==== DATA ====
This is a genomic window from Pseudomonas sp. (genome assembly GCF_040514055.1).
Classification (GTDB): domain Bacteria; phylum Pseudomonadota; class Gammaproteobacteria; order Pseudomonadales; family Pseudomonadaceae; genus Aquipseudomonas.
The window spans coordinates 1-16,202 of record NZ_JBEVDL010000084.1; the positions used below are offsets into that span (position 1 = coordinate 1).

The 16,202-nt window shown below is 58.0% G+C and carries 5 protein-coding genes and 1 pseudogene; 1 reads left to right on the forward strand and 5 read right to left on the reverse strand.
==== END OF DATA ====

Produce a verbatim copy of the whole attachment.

This is a genomic window from Pseudomonas sp. (genome assembly GCF_040514055.1).
Classification (GTDB): domain Bacteria; phylum Pseudomonadota; class Gammaproteobacteria; order Pseudomonadales; family Pseudomonadaceae; genus Aquipseudomonas.
The window spans coordinates 1-16,202 of record NZ_JBEVDL010000084.1; the positions used below are offsets into that span (position 1 = coordinate 1).

The 16,202-nt window shown below is 58.0% G+C and carries 5 protein-coding genes and 1 pseudogene; 1 reads left to right on the forward strand and 5 read right to left on the reverse strand.